Comfort from those who have been comforted is life giving to those who need comfort

Those who suffer can help those who are suffering
Those who have been comforted are uniquely qualified to help those who need comfort
Our biggest hurt and pain and disappointment turn out to be the only item on our resume that counts when people go though rough times.

Praise be to the God and Father of our Lord Jesus Christ, the Father of compassion and the God of all comfort, 4 who comforts us in all our troubles, so that we can comfort those in any trouble with the comfort we ourselves receive from God. 2 Corinthians 1:3–4

God comforts us in all our troubles, so that we can comfort those in any trouble

You battled with a parent who drank, so that
You’re parents went through a divorce so that
You lost your job, so that
You had a health issue so that
You’re heart was broken so that

It’s as simple as this statement. “I’ve been there. I get it. I know what you’re going through.”

Someone from our church wrote me her story. “I used to think that I was a pretty cool mom. I was the “chill” mom. A friend of mine once said how impressed she was with how calm and relaxed I was with my kids. I never wanted to be that mom who coddled or babied her kids too much, it just wasn’t me. All of this changed in ways I never could have foreseen.

It started with one of our happy go lucky kids, suddenly wouldn’t stay at practice, wouldn’t go to school, got hysterical during showers saying that she couldn’t breathe. Things escalated and spun out of our control very quickly. Our silly, funny girl was becoming this panicked, aggressive, physical kid. An argument about soccer practice ended in her trying to jump out of a moving vehicle. I didn’t know what to do. I was scared.
Fast forward a year, those stormy skies had calmed a little. We knew WAY more about clinical anxiety than we ever thought we would. I saw God in the changes I went through. I am a different mother because of this storm. My relationship with my kid couldn’t be more different. It forced me to be sensitive to what my kids are going through, and to see how I can help or how we can learn from it. Instead of being Judge-y I understand that you never know what another person is going through…your job is just to love them up.
Fast forward another 6 months…
I get a text from an acquaintance that her child was struggling with anxiety, so they may not utilize our carpool for a bit…she would just drive her child. Three weeks later, I hear that her child hasn’t been in school since then. She is pretty private, and we are not that close. One morning I convince her to come over for coffee.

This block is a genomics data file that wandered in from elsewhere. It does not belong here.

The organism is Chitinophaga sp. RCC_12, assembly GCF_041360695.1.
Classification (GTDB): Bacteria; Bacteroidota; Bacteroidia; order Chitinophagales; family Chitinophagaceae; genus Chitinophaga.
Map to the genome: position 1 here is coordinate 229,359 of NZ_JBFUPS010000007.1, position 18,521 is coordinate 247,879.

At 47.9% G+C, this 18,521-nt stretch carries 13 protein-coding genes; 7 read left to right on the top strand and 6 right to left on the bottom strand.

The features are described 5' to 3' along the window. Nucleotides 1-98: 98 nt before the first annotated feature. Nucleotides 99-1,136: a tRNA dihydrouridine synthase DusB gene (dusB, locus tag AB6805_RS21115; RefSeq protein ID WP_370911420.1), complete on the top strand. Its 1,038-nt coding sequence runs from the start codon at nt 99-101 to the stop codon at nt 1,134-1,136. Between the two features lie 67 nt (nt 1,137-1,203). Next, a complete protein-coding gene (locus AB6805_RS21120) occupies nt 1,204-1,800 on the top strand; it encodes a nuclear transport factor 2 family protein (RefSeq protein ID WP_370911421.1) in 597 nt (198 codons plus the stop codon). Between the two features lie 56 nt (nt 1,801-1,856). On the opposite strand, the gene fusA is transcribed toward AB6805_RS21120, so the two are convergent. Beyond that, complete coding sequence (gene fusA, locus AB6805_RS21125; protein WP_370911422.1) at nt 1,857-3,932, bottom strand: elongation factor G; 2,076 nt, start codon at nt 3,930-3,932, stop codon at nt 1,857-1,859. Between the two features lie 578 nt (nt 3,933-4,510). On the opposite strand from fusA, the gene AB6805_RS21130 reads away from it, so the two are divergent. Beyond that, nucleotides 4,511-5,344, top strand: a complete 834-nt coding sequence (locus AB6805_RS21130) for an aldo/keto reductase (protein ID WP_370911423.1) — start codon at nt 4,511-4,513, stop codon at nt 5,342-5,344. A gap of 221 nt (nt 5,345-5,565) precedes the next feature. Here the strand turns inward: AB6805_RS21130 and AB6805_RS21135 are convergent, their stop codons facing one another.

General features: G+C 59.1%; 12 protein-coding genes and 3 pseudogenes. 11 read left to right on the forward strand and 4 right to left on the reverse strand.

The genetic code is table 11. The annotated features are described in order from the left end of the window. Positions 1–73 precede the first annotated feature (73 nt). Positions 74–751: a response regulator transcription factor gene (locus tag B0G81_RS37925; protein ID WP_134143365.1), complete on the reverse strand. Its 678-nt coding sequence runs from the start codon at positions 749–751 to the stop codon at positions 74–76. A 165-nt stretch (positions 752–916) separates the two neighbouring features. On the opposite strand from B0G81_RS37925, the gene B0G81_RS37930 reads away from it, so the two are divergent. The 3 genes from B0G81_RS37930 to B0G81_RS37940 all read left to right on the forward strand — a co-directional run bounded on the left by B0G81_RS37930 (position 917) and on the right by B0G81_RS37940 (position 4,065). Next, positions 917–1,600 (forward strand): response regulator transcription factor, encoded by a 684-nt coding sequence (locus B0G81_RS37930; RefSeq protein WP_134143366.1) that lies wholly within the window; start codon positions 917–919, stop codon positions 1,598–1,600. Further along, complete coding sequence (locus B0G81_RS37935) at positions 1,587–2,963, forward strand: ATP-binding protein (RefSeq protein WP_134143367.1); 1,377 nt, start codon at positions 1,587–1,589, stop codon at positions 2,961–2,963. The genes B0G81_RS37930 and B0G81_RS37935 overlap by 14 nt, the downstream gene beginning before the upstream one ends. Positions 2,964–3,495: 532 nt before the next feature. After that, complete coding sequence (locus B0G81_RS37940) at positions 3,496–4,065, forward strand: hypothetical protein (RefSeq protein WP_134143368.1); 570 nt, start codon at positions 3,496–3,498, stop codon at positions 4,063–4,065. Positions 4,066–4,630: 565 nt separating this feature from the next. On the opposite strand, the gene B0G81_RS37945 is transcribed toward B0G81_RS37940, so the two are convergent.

She came in and I recognized what I looked like during our storm months before. I didn’t ask her questions, I didn’t probe or push. I just told her our family story. I was honest about how we struggled, and continue to struggle. I told her the good, the bad, and the very ugly. I told her “This Sucks…This is REALLY hard”. I told her what we did that worked for us. I told her that I understood.
I sent her messages and dropped little things off at their house. I asked her for updates. I gave feedback and tried to give her a different perspective. I gave her a safe place to dump all her frustration and share her struggles.
I think that God put this situation directly in my path for a reason. I am not a medical expert. But I am a mother with a unique perspective. Who better to help her weather this storm than the person who was starting to come out the other side.
Who wants to have their child deal with clinical anxiety. This mom didn’t. But she had to. So that she could make a difference. So that she could understand. So that when she heard about a mom in need she could say, “I get it.”
Let me tell you another story. Several years back I heard that a family young boy in our church got in a accident on his bike. The long and short of it is he had a head injury that would ultimately take his life. What wisdom can you give a parent going through that. Where do you even start. I would visit the family but had no idea what to say. I didn’t, but my friend Scotty did. He showed up at the hospital weekly. He prayed for the family. Then when the boy died and went to be with Jesus Scotty had the right words to say. Scotty was perfectly equipped. Because when his daughter was in high school she was in a car accident and he lost his beloved Chelsea. He understood in a way that I never could. He had the words to say that I could never say. Scotty walked through my scariest nightmare so that he could care for this family